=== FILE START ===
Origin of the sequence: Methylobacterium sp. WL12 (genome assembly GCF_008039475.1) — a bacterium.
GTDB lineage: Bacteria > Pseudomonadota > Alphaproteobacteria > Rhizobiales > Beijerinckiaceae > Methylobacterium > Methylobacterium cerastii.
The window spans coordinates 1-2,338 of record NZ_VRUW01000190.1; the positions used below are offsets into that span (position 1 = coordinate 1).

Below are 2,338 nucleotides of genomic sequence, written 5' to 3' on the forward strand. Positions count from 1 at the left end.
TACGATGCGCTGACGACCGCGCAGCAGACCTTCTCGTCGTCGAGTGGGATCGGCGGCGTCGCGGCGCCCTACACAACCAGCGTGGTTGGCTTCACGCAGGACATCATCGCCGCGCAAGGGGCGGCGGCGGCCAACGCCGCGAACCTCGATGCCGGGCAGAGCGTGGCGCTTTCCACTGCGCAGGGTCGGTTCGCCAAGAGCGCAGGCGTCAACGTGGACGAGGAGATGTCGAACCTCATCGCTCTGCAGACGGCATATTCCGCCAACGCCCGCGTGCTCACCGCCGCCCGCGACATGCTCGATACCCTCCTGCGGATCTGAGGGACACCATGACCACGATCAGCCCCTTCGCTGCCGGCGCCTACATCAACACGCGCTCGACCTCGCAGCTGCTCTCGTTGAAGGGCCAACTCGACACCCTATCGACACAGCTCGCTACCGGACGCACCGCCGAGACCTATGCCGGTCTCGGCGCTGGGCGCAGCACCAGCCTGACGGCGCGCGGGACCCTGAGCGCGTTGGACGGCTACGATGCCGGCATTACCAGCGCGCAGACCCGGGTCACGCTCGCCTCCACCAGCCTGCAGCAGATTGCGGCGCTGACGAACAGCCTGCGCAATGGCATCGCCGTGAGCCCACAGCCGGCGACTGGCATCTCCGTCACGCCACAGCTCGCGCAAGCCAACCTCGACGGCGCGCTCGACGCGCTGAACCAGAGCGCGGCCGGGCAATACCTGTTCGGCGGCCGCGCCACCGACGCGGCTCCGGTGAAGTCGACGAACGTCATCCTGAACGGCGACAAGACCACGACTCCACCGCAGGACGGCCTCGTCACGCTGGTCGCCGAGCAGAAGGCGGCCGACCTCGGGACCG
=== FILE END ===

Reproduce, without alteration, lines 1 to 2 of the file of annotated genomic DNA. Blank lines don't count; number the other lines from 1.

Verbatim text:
Origin of the sequence: Methylobacterium sp. WL12 (genome assembly GCF_008039475.1) — a bacterium.
GTDB lineage: Bacteria > Pseudomonadota > Alphaproteobacteria > Rhizobiales > Beijerinckiaceae > Methylobacterium > Methylobacterium cerastii.